Alana Casanova-Burgess: When it comes to music, you can hear Puerto Rico all over the world.
Melissa Harris-Perry: WNYC studios, Alana Casanova-Burgess is back with the new season of the podcast La Brega.
Multiple: La Brega.
Melissa Harris-Perry: Season two explores the Puerto Rican experience in eight songs and Alana dropped by The Takeaway to talk about all things La Brega.
All right, before we begin, let's do a quick history lesson. The US calls Puerto Rico a territory. Can you give us a quick rundown on exactly what that means?
Alana Casanova-Burgess: It doesn't mean very much. It's a territory also referred to as a commonwealth. In Puerto Rico, the status is known as the Estado Libre Asociado; the Free Associated State. What do you think that means?
[laughter] It means not much of anything, but more and more the word colony is used on the island by people from all kinds of political persuasions. People who want statehood use the word colony. People who want independence use the word colony. It's just pretty widely recognized to be a US colony, one of the oldest in the world.
Melissa Harris-Perry: There are two words that La Brega does not use, but I just felt like the usefulness of having the conversation about why not using them. Can you talk about the word mainland for talking about the lower 48?
Alana Casanova-Burgess: Yes. La Brega is a project where we have members of our team who are in the Archipelago called Puerto Rico and we have people who are part of the diaspora like myself. When you talk about the mainland, that is true for whom the mainland is the lower 48. There are people from whom Puerto Rico is the mainland. It just tells you where you're looking at the issue from. With this season of La Brega, we're doing something really special because the first season was stories of the Puerto Rican experience this season, season two, it's the Puerto Rican experience in eight songs.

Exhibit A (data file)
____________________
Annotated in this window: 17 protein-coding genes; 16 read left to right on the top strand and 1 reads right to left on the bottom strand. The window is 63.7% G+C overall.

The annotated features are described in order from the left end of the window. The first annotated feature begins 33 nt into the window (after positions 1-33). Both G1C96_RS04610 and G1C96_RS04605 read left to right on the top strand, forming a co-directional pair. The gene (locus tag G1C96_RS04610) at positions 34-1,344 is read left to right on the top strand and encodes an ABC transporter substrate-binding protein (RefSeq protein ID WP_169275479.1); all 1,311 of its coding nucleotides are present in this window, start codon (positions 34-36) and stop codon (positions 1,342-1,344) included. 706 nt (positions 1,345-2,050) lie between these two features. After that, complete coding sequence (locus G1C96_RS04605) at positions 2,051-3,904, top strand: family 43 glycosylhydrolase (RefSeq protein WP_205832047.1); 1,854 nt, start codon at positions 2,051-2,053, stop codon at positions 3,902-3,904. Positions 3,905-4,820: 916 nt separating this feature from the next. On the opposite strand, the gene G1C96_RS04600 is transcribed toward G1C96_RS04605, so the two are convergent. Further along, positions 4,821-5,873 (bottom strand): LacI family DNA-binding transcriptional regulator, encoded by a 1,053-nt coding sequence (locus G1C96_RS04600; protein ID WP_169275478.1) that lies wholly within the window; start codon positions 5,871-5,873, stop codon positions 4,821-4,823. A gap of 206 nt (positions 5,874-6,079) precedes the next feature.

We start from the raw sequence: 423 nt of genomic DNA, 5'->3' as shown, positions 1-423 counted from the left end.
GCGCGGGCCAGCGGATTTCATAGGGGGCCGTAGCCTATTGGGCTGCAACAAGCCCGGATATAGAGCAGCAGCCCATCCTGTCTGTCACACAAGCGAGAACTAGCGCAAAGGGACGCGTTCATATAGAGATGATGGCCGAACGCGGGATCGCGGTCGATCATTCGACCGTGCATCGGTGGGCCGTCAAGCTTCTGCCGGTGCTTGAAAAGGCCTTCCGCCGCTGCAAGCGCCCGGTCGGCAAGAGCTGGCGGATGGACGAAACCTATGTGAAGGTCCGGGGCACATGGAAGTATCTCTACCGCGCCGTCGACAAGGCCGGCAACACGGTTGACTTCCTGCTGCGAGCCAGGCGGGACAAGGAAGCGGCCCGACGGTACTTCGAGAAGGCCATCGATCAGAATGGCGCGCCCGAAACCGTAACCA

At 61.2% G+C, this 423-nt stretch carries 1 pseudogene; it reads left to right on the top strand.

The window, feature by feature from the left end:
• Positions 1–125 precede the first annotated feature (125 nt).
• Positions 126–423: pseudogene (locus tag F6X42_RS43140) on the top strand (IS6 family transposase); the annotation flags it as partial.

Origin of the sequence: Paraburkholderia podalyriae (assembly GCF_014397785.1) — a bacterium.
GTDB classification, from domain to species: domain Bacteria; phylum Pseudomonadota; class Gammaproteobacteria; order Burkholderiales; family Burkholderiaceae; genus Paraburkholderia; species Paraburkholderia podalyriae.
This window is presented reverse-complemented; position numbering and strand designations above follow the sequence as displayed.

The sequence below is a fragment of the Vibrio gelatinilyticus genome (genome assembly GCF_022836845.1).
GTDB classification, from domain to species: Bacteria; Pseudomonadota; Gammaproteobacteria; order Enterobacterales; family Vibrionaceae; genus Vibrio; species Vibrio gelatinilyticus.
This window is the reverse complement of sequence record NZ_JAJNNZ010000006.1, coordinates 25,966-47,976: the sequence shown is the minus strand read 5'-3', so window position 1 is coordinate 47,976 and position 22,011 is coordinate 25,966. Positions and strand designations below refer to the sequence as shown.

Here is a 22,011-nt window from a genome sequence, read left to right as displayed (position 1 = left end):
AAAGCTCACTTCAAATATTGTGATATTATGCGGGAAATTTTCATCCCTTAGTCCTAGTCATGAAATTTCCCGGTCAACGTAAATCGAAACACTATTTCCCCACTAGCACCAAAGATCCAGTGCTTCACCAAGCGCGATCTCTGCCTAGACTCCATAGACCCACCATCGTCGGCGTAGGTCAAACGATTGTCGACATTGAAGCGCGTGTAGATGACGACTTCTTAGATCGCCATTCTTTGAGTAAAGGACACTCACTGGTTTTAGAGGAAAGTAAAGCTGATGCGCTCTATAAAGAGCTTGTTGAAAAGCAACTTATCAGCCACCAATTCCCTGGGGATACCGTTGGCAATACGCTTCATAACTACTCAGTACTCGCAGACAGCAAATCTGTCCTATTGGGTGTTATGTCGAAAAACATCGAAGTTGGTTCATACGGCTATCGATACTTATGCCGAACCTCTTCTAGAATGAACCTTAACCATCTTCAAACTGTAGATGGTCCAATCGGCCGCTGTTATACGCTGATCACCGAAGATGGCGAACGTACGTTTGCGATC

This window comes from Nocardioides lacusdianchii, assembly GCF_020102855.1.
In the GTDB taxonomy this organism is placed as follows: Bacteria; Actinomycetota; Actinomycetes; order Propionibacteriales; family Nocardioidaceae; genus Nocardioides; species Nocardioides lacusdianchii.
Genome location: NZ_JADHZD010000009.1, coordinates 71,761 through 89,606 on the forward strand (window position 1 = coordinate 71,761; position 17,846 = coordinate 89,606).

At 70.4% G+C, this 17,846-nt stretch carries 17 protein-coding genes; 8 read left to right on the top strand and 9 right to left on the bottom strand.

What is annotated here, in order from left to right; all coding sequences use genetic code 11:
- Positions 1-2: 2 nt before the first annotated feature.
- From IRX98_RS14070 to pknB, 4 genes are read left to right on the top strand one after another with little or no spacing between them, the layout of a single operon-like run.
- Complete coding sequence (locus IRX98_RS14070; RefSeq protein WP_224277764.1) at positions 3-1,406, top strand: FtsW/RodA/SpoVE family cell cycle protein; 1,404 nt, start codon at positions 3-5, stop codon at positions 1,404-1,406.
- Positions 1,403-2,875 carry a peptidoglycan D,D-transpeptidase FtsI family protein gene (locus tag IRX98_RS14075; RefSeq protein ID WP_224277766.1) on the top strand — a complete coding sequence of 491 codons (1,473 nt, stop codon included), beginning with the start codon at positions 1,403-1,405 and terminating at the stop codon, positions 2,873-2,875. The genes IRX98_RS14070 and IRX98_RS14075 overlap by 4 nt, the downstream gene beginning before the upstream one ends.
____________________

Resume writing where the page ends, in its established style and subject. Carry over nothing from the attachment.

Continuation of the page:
The reason why we wanted to focus on music is that we talk about Puerto Rico in the context of the US all the time because of that colonial relationship that we were just talking about but Puerto Rico is part of the Caribbean, it's part of Latin America and we also connect with that part of the globe through our music. We wanted to get into that and to think about what are the songs that represent us to the rest of the world and that represent us to ourselves. What are the lessons that we get from our own music? How does it knit us all together?
Melissa Harris-Perry: Let's go right into that, into the eight songs of this new season's focus. Talk to me a bit about these artists, this music.
Alana Casanova-Burgess: It's an eclectic collection of music. We thought about this season as an album or as a mixtape. We are actually also releasing an album as part of this season, which is really exciting. We've got eight songs about Puerto Rico. Things that we think of as iconically Puerto Rican and we have some curve balls in there too, some pitches that we got as a team and that we were thinking about. We were like, "You know what? That song is not maybe iconically Puerto Rican. Do you know the song, I Wonder If I Take You Home by Lisa Lisa?"
Melissa Harris-Perry: Oh, come on.
Alana Casanova-Burgess: Lisa Lisa, Puerto Rican woman. We're claiming that song is our own. We've got a whole episode about that one. We also are doing Suavemente-
-by Elvis Crespo. That's the one Latin track that gets played at all English-speaking weddings.
[laughs] It's a merengue which is a genre of music that people more associate with the Dominican Republic. Merengue is Dominican. How did it come to be that Elvis Crespo, a Puerto Rican man has this-- Maybe people are going to at me on this, but I would say the most famous merengue of all time. We get into the Dominican population in Puerto Rico around that question.
We also talk about a beautiful song Las Caras Lindas-
-which was written by Tite Curet Alonso, a Puerto Rican songwriter, and genius man. That really is a song that tells us about the Black experience in Latin America. It's been covered in so many countries, in so many different genres of music. It's a song that comes from Puerto Rico and is really tied to the experience of Black people in Puerto Rico, of Afro-Latinos. That's a taste of where we're going.
You can tell there are all these bigger stories behind all these songs. I Wonder If I Take You Home is a song about sex, essentially. It's a song about consent and about women taking agency over their relationships.
Melissa Harris-Perry: Because I am 50 and my team is so very much not. Alana, who is Bad Bunny? Explain to the people.
Alana Casanova-Burgess: Who is Bad Bunny? Bad Bunny is the biggest artist on the planet right now, I would say. Because he's the most streamed musician. He is to us Benito, he's a Puerto Rican reggaetonero, urbano singer. His album Un Verano Sin Ti was just the soundtrack of 2022.